Hello everyone. Crow here again and I hope you'll excuse susan's absence today but she's buried in a novel and refuses to come out until things are a little less strange in the real world. Speaking of that I fell down a rabbit hole myself this past week and thought I'd report an odd conversation I found myself involved in:
`No room! No room!' they cried out when they saw me coming. `There's plenty of room!' I said indignantly, and sat down in a large arm-chair at one end of the table. `
Have some health care,' the Mad Hatter said in an encouraging tone.
I looked all round the table, but there was nothing on it but tea. `I don't see any health care,' I remarked.
`There isn't any,' said the Mad Hatter.
`Then it wasn't very civil of you to offer it,' I said angrily.
The Hatter opened his eyes very wide on hearing this; but all he said was, `Why is a Crow like a writing-desk?'
You see, whether there are Mad Tea Partiers or not it seems to me the essential problem everyone should be focused on is the fact a law has been passed saying everyone must (obligatory, required, necessary, compulsory, mandatory) purchase health care insurance. This is not unlike the government passing a law to say that all children must be educated but not providing a public school system. It's also true that as soon as the new law appeared likely to be passed private equity funds began investing in and buying up American hospitals and health care institutions. They're already talking about turning these facilities into for profit ventures - a frightening concept.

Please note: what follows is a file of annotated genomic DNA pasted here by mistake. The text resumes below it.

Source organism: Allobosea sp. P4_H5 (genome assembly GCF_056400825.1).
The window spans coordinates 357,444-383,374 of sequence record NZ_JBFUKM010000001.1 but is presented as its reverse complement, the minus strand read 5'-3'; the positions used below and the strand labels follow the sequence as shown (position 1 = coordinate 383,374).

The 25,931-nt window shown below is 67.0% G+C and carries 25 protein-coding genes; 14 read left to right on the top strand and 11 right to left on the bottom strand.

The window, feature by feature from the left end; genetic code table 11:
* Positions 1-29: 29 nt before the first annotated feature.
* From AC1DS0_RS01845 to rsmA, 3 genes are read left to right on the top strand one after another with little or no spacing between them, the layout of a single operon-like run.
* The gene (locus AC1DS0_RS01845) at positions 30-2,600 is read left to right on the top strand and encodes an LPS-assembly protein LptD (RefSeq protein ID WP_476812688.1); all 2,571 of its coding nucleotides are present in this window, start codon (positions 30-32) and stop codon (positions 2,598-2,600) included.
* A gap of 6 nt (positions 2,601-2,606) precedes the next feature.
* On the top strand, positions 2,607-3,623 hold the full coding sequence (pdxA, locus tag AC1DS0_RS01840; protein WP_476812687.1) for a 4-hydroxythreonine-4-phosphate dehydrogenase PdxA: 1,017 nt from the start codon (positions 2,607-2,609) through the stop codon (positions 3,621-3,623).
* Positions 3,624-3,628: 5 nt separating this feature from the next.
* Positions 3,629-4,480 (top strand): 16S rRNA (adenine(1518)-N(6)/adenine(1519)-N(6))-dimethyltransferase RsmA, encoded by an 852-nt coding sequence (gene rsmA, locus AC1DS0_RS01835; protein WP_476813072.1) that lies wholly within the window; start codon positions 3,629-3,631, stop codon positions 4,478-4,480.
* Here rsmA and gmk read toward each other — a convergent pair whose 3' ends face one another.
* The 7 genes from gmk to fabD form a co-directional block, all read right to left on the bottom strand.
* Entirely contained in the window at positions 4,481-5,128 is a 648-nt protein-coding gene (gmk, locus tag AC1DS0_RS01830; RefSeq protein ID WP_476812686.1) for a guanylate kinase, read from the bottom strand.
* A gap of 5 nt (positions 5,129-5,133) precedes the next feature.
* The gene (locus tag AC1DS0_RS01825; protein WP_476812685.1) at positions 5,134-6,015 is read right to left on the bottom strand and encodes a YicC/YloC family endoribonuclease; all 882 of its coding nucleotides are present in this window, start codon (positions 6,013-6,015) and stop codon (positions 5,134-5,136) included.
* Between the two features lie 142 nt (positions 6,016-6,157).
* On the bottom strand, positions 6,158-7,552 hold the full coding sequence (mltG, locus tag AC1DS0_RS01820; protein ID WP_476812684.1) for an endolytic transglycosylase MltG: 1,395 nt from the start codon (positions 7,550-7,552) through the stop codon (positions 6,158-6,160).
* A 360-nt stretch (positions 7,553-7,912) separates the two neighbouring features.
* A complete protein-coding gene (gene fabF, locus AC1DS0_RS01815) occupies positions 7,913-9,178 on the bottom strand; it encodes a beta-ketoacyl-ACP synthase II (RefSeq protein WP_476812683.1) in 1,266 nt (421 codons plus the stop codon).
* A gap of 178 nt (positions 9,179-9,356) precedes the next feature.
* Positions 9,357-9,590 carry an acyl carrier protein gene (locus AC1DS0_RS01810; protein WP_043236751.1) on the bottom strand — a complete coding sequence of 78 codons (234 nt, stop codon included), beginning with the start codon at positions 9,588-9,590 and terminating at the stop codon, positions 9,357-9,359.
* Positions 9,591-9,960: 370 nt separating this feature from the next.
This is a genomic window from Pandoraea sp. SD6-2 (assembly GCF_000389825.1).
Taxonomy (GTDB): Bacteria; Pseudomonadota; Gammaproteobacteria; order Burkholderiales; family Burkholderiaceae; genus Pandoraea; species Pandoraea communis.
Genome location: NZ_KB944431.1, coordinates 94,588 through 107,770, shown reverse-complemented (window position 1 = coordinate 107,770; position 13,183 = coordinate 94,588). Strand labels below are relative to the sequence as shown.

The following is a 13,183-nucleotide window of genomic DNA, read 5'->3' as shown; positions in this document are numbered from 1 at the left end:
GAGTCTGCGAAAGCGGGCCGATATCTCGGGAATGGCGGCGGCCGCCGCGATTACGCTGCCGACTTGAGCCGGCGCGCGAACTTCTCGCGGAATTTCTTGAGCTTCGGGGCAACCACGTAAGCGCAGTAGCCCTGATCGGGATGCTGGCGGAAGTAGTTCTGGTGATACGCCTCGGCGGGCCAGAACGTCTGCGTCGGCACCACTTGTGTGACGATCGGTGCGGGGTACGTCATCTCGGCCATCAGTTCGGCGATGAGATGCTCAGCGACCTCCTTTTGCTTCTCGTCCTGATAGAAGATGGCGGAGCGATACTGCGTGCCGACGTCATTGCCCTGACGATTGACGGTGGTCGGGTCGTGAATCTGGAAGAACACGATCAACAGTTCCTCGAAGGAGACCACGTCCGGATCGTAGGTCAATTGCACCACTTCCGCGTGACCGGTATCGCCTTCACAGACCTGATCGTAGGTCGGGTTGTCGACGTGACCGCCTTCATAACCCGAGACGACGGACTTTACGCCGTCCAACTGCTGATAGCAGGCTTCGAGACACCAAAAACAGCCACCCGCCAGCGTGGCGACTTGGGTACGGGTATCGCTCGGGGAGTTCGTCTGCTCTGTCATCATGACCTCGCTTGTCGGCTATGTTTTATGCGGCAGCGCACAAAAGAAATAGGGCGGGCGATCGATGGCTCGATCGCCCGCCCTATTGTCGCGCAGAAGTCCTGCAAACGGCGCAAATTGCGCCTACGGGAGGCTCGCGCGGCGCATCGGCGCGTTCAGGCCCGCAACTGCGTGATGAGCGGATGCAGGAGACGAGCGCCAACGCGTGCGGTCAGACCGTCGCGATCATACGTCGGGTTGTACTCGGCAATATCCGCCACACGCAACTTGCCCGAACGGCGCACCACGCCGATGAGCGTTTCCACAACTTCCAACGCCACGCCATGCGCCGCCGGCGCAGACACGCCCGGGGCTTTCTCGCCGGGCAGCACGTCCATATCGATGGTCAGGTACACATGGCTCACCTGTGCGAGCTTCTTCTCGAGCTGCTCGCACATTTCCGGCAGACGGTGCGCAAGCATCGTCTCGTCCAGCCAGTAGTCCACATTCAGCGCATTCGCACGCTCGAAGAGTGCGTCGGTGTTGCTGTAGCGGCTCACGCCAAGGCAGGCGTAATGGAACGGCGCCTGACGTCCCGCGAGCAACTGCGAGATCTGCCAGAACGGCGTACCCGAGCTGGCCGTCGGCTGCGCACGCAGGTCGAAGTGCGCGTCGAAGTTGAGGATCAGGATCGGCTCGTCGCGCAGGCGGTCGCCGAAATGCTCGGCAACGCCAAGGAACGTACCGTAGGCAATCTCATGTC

Many people throughout history have taken politicians to task for actions that have not been entirely in society’s best interest. The reasons for this become clearer when one realizes that even in modern democracies, these leaders do not benefit the lives of the average person. Instead, they maintain their preferential positions in the established order. But rather than hearing that people are angry about the back room deals made with medical insurance companies and big pharma we're treated to the incoherent nonsense preferred by the major media corporations.
`Have you guessed the riddle yet?' the Hatter said, turning to me again.
`No, I give it up,' I replied: `what's the answer?'
`I haven't the slightest idea,' said the Hatter.
I sighed wearily.`I think you might do something better with the time,' I said, `than waste it in asking riddles that have no answers.’
Perhaps susan had the best idea after all. I'm going to pour myself some Remy Martin and have a look through her bookshelf.
(Apologies to Lewis Carroll, John Tenniel and Johnny Depp)